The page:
In a case that faced three courts and spanned more than two decades, the Tsilhqot’in First Nation of British Columbia’s interior won an unprecedented Supreme Court of Canada decision last week granting them title to 1,750 square kilometres of land.
Led by Chief Roger William of the Xeni Gweti’in people, the Tsilhqot’in
were spurred to legal action in the late '80s when the province allowed logging on their traditional territory in spite of their assertion of rights and title. In 1990, the Xeni Gwet’in launched a case for title over their traditional lands, relying on elders to give evidence in the form of oral history to demonstrate their people’s continuous use of the land from before contact to the present day.
“We take this time to join hands and celebrate a new relationship with Canada,” Chief William said. “We are reminded of our elders who are no longer with us. First and foremost we need to say sechanalyagh (thank you) to our Tsilhqot’in Elders, many of whom testified courageously in the courts. We are completing this journey for them and our youth. Our strength comes from those who surround us, those who celebrate with us, those who drum with us.”
First awarding recognition of the right to hunt, fish and trap on their traditional territory, then spring boarding off the historic Delgamuuk’w decision in 1997 that recognized oral history as admissible evidence requiring no further corroboration, Justice David Vickers of the B.C. Supreme Court ruled in 2007 that the nation could prove title to roughly half the original claim area. Vickers also ruled that both provincial and federal governments were failing in their constitutional obligation to the nation, and that the B.C. government had infringed upon the rights and title of the Tsilhqot’in people.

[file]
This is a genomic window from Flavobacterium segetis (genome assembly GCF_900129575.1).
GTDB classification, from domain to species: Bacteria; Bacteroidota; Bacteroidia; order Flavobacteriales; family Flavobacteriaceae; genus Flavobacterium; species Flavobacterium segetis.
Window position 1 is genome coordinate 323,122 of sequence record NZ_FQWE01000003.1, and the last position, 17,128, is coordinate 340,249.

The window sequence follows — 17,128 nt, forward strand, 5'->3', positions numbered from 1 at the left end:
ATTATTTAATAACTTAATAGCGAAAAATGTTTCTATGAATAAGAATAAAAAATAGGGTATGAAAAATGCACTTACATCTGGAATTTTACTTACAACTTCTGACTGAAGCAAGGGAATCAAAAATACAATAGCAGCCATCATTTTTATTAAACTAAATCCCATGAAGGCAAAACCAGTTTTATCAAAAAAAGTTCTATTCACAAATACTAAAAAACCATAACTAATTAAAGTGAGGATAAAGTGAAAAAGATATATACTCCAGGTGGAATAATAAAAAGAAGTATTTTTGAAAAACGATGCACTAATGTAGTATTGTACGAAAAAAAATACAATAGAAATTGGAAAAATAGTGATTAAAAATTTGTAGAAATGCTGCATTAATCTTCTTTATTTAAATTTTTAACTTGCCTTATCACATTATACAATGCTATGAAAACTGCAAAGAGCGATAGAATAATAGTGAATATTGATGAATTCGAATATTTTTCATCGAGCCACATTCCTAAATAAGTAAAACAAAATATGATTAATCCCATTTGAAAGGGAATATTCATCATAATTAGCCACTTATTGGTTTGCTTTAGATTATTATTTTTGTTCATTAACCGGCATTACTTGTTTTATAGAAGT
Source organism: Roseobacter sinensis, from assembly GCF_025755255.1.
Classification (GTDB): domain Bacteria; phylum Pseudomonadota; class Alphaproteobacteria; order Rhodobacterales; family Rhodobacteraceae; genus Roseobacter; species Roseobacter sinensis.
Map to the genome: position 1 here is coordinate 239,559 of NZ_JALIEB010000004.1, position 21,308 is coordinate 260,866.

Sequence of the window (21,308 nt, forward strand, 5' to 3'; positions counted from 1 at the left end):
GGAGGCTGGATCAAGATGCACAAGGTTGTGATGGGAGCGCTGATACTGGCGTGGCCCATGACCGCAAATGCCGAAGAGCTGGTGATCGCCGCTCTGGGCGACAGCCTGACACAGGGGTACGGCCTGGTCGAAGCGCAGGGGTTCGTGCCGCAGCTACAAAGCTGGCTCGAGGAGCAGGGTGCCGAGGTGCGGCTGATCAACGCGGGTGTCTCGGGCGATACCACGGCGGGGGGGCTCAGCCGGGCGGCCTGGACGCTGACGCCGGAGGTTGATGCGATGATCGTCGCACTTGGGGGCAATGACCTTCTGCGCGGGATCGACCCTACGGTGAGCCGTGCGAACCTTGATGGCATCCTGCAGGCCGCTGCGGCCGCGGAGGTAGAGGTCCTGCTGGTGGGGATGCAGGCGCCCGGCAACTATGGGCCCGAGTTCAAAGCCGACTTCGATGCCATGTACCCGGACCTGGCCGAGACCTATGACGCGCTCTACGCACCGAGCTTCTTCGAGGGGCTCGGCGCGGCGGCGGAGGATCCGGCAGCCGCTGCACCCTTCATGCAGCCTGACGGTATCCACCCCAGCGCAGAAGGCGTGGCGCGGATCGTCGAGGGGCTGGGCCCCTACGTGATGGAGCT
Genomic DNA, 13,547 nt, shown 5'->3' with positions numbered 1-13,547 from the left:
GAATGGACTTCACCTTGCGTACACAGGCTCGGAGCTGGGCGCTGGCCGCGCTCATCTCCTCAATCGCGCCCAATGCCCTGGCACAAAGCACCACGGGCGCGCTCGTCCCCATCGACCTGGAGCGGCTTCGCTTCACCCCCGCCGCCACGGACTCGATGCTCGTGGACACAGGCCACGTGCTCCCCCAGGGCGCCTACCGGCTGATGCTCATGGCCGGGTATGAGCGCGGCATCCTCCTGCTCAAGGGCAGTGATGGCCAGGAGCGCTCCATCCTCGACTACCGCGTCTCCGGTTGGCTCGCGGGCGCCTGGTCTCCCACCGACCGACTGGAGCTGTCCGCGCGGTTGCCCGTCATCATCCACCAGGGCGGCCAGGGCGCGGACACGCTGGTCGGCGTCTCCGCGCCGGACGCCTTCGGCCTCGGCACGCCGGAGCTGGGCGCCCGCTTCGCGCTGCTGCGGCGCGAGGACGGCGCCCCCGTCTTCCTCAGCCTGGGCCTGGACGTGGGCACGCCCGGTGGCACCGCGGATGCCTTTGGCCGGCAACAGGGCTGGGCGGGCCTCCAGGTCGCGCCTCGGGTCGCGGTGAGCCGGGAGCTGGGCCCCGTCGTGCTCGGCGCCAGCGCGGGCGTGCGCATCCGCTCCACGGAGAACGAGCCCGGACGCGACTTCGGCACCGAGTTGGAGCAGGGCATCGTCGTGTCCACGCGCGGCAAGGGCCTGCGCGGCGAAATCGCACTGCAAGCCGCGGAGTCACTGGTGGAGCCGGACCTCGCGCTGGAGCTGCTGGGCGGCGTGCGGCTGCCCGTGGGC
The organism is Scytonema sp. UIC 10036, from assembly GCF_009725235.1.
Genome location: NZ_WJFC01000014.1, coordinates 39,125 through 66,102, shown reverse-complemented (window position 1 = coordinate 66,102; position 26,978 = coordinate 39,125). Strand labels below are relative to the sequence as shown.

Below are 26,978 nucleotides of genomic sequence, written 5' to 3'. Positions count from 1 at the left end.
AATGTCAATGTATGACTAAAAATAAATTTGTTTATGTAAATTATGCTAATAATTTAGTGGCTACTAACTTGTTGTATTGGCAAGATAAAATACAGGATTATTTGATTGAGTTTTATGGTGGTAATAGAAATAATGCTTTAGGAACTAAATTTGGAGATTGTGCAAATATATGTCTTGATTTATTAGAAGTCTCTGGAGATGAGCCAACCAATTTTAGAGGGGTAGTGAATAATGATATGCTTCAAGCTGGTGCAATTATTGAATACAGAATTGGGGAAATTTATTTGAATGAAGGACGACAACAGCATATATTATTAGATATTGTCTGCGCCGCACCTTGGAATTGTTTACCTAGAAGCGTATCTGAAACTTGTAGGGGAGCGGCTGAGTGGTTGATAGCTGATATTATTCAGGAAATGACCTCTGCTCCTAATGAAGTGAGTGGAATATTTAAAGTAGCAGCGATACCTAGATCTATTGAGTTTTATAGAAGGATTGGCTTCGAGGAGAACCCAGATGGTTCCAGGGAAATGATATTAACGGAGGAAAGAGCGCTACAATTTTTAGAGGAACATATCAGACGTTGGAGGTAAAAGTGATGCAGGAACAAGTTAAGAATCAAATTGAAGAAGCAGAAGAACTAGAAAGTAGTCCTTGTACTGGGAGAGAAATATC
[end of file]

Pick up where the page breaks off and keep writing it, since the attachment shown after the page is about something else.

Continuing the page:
The B.C. Court of Appeal overturned the decision in 2012, ruling that title can only be applied to much smaller areas that were in constant use year-round, but a year later the nation was given leave to take the case to the Supreme Court of Canada.
On Thursday a unanimous 8-0 decision overturned the appeal court's ruling. "The claimant group bears the onus of establishing aboriginal title," Chief Justice Beverley McLachlin wrote in the decision. "The task is to identify how pre-sovereignty rights and interests can properly find expression in modern common law terms."
This is the first time a Canadian court has recognized Aboriginal title, and the decision could have far-reaching implications both for the future of resource extraction in Canada and for any further land claims, particularly in cases where no treaty has been signed, as in most of B.C. The ruling also raises questions
about the future of projects such as the Enbridge Northern Gateway pipeline and Kinder Morgan's Trans Mountain pipeline.
Thanks in large part to their location in the interior of the province and the relative isolation of much of their territory, the Tsilhqot’in Nation, comprised of six different communities, have been able to preserve significantly more of their language and culture than many of the coastal nations who were the first to face the violence of European settlers.
In spite of this, problems such as poverty, inadequate housing and substance abuse still plague the nation and its youth in particular, issues Chief Joe Alphonse raised on Thursday after the decision was released.
“We can barely afford to give our elders enough fuel money to go to Williams Lake to go see a doctor,” he told the Canadian Press. “A former tribal chief used to call our reserve a glorified concentration camp. I sure as hell hope we broke down some of those barriers today.”
The nation is also known for its largely successful battles with Taseko Mines Ltd since the '90s over the proposed Prosperity Mine project
. Located in Xeni Gwet’in territory west of Williams Lake in the Nemiah Valley, the original plan for the mine proposed draining Fish Lake and using it as a tailings storage facility for an open pit mine that would stretch for several kilometres, wiping out several other streams and lakes in the process.
The proposal was first rejected by a Canadian Environmental Assessment Act (CEAA) review panel in 2010 and then again in 2012 after a second panel determined the environmental impact of the proposal was still too great to mitigate.
Since the federal Ministry of the Environment formally rejected the mine in 2013, Taseko has launched two judicial reviews,
the first alleging that the environmental review panel ruled based on the wrong model for the tailings pond, and the second accusing the federal government of wrongdoing.
Image Credit: Photo by Erin Flegg